Civil Service Pension Reform in Indonesia, Malaysia, and Singapore
Transcript Civil Service Pension Reform in Indonesia, Malaysia, and Singapore
Civil Service Pension Reform in
Indonesia, Malaysia, and Singapore
Mukul G Asher
National University of Singapore
To be presented at the workshop on Civil Service and Mlitary Pension Arrangements
in selected countries of the Asia Pacific, Hitotsubashi Centre Tokyo, January 20-21,
• Country Overview: Indonesia, Malaysia,
• Key Issues and Reform Directions
• The 2008 Global Crisis and demographic trends in Indonesia,
Malaysia, and Singapore has increased the urgency of reforming
their pension systems for enhancing financial, fiscal, and economic
sustainability over a long period, and mitigating possible adverse
• Civil Service and Military Pensions are an important component of
the National Pension Systems in the sample countries. They are
established and operate under distinct institutional arrangements.
They have also received limited attention by the researchers.
• As national and international mobility of labor becomes more
pronounced, the implications of superior pension benefits for civil
servants and the military personnel as compared to private sector
workers merit review.
• The civil service and military pensions in these countries have
been among the least transparent, their governance structure
exhibit conflict of interest, with the beneficiaries designing,
implementing, and assessing their own pension benefits.
• Moreover, as the pension expenditure is a statutory
expenditure, it has the first claim over future government
revenue as well. This suggests that regardless of the future
performance of the economy and the capacity of tax payer to
bear the pension expenditure of civil servants and the military,
the pension benefits to them will continue.
• The risk therefore is not borne by the beneficiaries (civil
servants and military personnel). This raises the issue of
equitable sharing of risk within a given generation and
• Investment management of civil service and military pension
funds is undertaken separately from that of the private sector
• There is therefore merit in examining civil service and military
pension systems for addressing the issues raised by the above
• The Civil Service pensions governed under law 11 of 1969.
• Pensions are for life, and cover survivors as well. The
pensionable age is 56(50 with 20 years service).
• Civil servants also are provided Life and endowment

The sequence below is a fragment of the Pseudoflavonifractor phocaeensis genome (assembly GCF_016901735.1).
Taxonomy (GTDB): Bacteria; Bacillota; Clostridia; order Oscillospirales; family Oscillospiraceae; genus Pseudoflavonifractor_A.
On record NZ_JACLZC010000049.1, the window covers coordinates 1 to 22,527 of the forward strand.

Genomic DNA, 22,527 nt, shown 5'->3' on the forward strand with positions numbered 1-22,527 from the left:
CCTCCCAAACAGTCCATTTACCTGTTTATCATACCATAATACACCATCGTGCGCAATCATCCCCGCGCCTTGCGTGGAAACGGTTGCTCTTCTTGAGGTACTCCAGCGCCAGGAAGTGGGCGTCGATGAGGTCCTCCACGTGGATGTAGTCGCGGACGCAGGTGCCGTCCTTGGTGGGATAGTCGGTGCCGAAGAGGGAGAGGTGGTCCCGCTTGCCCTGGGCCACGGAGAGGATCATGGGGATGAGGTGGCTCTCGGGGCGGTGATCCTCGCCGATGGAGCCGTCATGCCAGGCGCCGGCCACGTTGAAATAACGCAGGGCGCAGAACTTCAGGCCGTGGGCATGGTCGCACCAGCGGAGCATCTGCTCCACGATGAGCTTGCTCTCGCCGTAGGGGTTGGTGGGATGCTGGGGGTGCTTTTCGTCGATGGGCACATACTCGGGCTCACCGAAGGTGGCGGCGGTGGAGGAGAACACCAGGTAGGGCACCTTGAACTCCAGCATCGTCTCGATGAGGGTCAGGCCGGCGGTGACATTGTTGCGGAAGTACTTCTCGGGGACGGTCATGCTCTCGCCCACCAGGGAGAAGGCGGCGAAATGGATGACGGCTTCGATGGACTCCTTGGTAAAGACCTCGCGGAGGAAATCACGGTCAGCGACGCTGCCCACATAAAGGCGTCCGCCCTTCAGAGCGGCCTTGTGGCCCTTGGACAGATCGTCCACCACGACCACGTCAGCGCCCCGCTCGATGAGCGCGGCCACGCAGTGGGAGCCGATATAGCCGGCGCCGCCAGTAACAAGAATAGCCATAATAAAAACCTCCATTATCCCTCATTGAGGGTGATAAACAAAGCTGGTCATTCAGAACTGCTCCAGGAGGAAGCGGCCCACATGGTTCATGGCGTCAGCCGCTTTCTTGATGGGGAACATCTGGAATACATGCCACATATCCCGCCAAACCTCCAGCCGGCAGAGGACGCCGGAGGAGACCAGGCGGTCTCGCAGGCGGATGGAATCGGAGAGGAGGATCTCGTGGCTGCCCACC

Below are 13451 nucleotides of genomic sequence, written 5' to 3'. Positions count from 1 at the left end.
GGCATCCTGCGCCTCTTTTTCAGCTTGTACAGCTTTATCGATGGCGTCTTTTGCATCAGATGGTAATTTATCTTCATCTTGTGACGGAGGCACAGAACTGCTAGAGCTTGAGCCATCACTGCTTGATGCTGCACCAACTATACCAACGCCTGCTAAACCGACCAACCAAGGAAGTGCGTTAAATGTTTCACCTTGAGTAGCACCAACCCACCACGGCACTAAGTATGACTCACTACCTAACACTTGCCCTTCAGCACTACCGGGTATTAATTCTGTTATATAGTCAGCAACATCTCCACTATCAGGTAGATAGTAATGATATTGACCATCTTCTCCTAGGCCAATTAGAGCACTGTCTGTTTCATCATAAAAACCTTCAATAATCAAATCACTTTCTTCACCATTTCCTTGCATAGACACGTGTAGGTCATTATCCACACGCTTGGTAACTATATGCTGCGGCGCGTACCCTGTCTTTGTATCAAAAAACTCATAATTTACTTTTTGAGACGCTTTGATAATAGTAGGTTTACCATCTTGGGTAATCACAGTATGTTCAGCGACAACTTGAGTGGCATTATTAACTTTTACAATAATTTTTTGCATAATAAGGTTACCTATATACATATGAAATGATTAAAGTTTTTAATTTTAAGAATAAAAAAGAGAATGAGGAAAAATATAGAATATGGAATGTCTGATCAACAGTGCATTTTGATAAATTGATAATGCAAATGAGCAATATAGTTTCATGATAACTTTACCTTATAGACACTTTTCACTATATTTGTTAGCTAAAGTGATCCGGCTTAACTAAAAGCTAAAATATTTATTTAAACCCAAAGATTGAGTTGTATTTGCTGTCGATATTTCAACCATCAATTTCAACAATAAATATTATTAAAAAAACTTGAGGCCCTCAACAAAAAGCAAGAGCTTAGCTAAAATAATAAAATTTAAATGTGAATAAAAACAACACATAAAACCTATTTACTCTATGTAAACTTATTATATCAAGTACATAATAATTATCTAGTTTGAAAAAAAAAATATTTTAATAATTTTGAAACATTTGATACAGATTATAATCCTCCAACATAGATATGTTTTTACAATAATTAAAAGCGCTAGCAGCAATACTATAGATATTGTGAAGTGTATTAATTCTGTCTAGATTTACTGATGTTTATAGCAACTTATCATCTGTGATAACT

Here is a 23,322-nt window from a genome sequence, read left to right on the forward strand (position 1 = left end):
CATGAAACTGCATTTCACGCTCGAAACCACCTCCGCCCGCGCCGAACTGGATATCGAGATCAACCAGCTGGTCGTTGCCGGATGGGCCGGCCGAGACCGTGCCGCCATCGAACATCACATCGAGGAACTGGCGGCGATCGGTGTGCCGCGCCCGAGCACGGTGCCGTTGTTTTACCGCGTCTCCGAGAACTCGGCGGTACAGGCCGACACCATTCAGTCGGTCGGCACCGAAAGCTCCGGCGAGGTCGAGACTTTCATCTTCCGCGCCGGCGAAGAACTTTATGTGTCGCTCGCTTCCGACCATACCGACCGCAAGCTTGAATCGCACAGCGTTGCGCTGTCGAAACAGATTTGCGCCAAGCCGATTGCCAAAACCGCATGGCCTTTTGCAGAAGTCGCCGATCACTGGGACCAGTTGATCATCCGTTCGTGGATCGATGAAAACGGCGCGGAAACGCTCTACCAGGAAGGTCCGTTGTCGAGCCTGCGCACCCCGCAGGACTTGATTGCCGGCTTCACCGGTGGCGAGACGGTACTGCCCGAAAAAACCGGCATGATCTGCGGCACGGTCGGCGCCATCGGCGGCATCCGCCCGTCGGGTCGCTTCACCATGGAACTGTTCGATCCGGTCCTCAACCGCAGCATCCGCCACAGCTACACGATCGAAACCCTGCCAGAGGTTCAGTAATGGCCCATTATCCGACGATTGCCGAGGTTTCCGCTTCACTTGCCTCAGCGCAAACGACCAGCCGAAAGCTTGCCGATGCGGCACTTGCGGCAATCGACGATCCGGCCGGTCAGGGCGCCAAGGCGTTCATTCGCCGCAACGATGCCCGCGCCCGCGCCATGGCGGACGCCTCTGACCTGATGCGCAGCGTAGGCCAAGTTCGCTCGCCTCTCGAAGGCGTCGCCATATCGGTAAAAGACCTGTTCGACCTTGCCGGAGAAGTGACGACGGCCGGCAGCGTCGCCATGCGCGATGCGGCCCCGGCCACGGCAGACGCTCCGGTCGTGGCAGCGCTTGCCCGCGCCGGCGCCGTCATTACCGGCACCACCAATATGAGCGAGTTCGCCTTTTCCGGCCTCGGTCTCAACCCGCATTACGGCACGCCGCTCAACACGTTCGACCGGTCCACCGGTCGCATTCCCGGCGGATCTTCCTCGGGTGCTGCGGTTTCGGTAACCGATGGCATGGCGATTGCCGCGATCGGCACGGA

Insurance (known as THT). It pays lump-sums at death or
• Under labor Law 13, there are also statutory termination
• PT Taspen is a non -licensed and unregulated state insurance
company that underwrites the THT program.
• The MOF of Indonesia has outsourced to PT Tapsen
administration of the Civil Service Pension Program. But PT
Tapsen has no financial responsibility for the program.
• As a result, PT Tapsen’s financial statements reflect Its core
activities, with Civil Service Pension activities relegated to the
• The contribution rate is 4.75 percent by the members; the
rest by the government as an employer.
• The employee contributions are however accumulated in a PT
Tapsen account, with no clear financing plan.
• In effect, therefore , government bears 100 percent of the civil
service pensions costs. As there is no pre-funding, these
expenditures are met from budget.
• Guerard(2011) estimates that the cost of pensions to the
government is 28.4% of the pensionable wage. The
percentage is lower if full wage is considered.
• The accrual rate for pensions is 2.5%, with a maximum of 75%.
• The 2010 Budget of Indonesia(Table VI.17,Page 67) indicates
actual pension expenditure of 0.74 percent of GDP in 2009;
and projects 0.01 percent of GDP for 2010.This is a moderate
amount, and is likely to be sustainable.
• The total coverage of civil servants pension as at December
2009 is estimated at 4.52 million, of which 45.6 percent are
• 56.2 percent of men, and 54.9 percent of women are in the
36-50 age group. This suggests considerable future pension
liabilities, given current provisions.
• The Decentralization law of 2000 has transferred
responsibility of Civil Servants employed at lower levels to
• But liabilities for pensions is unclear. If it is at a lower level,
wide divergences in pension benefits may occur, and this may
have broader fiscal, civil service efficiency and other
• The civil servants investment portfolio comprises estimated
balances with PT Taspen(which remain unutilized for paying
• The total assets at end 2008 were RP19.65 trillion(0.036
percent of GDP; 0.56 percent of annual benefits)( Guerard,
• The return on invested assets in 2008 was 9.12 percent,
lower than the inflation rate of 11.1 percent; and about the